The showdown of the future

In 10 years’ time, law enforcement officers and military commanders will be using robots armed and programmed to «eliminate» human targets, according to analysts and the designers of such machinery. In one month in Chicago the first such robots will go on display. They will be armed with Taser guns, able to stun humans into submission with a high-voltage charge. But security experts are already considering the military potential of such an armed piece of fearless, remorseless machinery. These robots will be sent into dangerous situations, such as buildings occupied by enemy forces or targets deep in enemy territory, where commanders would hesitate to risk their men. Today, such robots, which stand on large, chain tread feet, are already being used for bomb disposal tasks and dangerous surveillance operations. They are just a step away from being armed. As John Pike, director of GlobalSecurity.org which analyses security issues, told The Guardian, within 10 years armed robots could be employed in the war against terrorism and in a wide range of military operations. In an age in which the most dangerous weapon of all is the human being wrapped in explosives that are detonated in the midst of the enemy, the development of an android which kills could create an unexpected new symmetry in asymmetric warfare, where human bombs have recently enjoyed the advantage. Whereas the suicide bomber sows fear because he/she fears nothing and shows no mercy, soon the bombers and their handlers will have to reconsider the value of life: Faced with an enemy machine aiming a gun at him, the bomber will have to consider whether the «death» of this enemy is worth his sacrifice. And one can only wonder what the sacred texts would have to say about self-immolation when its purpose is the destruction of a machine and not of apostates and infidels. Osama bin Laden’s terrorists reached the highest levels of success when they coupled Western technology (passenger aircraft) with their primitive fanaticism. Now technology is striking back, in a way that could force crazed zealots to lose their advantage. But the issue is not just philosophical, psychological and ethical. It is also practical: When faced at a checkpoint by a company of robots, armed with guns and equipped with sensors for explosives, what will the suicide bomber do? It is therefore highly likely that the organizers of suicide attacks will despair. They will have to find other ways to destroy their followers. The United States has already shown how effective its high-tech weaponry can be. At this moment, unmanned Predator aircraft, their «pilots» hundreds or thousands of kilometers away, are on the prowl for al-Qaida operatives. Since the attacks of September 11, 2001, these former reconnaissance aircraft have been armed with deadly Hellfire anti-tank missiles. The United States inaugurated a new era in warfare when they used such a weapon to kill the local al-Qaida chief in Yemen on November 4, 2002. That Predator’s pilot was in another country when he pressed the trigger that killed the suspect and five others travelling in the same car. (The issue of extrajudicial killings is the subject of a much broader discussion, one that will determine the course of our civilization.) Developments in military strategy, tactics and weaponry have always had a direct impact on the rise and fall of empires. Using the phalanx formation in conjunction with the sarissa (a very long spear), the Macedonians under Philip conquered the rest of what was then Greece and the rest of the known world under his son, Alexander. The Romans, with their innovations in warfare and siege weapons built the largest empire the world had known till then. The Royal Navy’s supremacy allowed Britain to rule an empire on which «the sun never sets.» The list is as long and varied as history itself. Today, the technological superiority of the United States has given them power that no country has ever had. But the sheer determination of their enemies threatens to undermine that advantage, as we have seen in the Iraqi quagmire. But when – someday soon – the armed robot and the suicide bomber face off in the sun, like in some surreal western, the whole world will be watching to see who wins.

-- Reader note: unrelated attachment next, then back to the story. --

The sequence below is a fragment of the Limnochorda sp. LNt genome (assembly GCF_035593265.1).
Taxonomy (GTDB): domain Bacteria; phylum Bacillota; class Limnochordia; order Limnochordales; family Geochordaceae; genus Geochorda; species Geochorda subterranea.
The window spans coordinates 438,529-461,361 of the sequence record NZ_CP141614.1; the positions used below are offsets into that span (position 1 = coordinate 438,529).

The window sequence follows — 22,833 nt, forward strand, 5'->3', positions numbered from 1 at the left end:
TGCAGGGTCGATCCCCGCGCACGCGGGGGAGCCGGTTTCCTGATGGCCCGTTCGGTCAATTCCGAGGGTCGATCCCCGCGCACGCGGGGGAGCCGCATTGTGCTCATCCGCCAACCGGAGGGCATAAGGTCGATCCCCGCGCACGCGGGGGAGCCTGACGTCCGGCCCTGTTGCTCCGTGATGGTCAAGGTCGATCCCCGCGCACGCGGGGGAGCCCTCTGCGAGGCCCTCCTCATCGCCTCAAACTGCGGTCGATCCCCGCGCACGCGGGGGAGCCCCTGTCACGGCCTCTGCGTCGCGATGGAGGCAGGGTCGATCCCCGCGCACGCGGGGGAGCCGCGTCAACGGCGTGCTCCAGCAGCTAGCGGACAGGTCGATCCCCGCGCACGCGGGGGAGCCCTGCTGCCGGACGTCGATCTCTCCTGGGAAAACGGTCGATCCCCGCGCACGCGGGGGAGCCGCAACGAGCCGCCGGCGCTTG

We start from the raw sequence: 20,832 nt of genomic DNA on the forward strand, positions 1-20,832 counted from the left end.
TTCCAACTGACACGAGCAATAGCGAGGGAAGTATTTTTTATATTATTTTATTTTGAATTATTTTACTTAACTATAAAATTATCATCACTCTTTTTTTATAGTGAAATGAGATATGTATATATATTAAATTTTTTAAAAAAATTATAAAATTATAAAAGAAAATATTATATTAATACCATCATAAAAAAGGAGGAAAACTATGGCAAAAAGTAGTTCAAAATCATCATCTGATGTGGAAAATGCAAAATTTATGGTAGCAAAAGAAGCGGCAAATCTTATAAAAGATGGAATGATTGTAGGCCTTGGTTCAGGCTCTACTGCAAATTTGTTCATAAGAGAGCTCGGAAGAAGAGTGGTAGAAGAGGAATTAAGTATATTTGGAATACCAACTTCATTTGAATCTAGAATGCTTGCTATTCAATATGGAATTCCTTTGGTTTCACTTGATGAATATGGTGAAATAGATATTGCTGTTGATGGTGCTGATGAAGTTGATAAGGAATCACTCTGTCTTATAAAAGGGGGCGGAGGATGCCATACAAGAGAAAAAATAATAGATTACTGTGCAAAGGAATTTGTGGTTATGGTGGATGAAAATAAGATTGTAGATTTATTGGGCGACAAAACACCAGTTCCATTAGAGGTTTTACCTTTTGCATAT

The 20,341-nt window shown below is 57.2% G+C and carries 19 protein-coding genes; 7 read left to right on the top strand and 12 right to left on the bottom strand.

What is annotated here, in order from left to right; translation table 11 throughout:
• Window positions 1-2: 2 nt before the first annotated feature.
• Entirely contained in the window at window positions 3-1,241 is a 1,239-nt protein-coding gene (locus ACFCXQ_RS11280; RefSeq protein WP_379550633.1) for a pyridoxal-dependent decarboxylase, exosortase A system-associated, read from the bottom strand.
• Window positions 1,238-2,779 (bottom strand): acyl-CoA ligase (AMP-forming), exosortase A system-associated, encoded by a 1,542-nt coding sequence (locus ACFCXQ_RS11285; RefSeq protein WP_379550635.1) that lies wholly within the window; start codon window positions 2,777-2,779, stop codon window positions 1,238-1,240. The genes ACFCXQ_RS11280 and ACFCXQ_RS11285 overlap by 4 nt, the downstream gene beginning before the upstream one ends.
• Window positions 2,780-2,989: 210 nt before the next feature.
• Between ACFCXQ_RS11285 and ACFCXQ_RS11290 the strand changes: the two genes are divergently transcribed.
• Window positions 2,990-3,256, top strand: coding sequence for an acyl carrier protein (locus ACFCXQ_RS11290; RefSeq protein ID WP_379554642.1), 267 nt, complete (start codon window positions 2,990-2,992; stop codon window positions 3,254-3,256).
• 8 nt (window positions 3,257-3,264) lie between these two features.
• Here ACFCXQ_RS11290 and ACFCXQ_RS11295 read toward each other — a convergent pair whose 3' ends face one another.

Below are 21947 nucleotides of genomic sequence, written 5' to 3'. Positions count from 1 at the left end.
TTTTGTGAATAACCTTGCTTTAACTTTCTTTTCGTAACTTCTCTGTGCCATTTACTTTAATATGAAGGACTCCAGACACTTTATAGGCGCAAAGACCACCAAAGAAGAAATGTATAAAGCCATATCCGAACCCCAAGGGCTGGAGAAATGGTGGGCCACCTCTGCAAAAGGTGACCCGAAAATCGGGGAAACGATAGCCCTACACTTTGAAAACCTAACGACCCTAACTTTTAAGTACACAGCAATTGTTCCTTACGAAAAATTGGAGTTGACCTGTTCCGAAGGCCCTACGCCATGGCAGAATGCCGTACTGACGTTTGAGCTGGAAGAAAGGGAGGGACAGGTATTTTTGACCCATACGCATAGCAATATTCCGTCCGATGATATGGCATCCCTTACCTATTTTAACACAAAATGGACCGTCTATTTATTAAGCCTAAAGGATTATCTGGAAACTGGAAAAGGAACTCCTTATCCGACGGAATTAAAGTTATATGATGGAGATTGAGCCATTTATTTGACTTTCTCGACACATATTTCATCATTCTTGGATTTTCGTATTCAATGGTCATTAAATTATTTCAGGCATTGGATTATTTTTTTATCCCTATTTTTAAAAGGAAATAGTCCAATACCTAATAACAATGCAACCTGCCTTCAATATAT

Subscribe to our Newsletters

Enter your information below to receive our weekly newsletters with the latest insights, opinion pieces and current events straight to your inbox.

By signing up you are agreeing to our Terms of Service and Privacy Policy.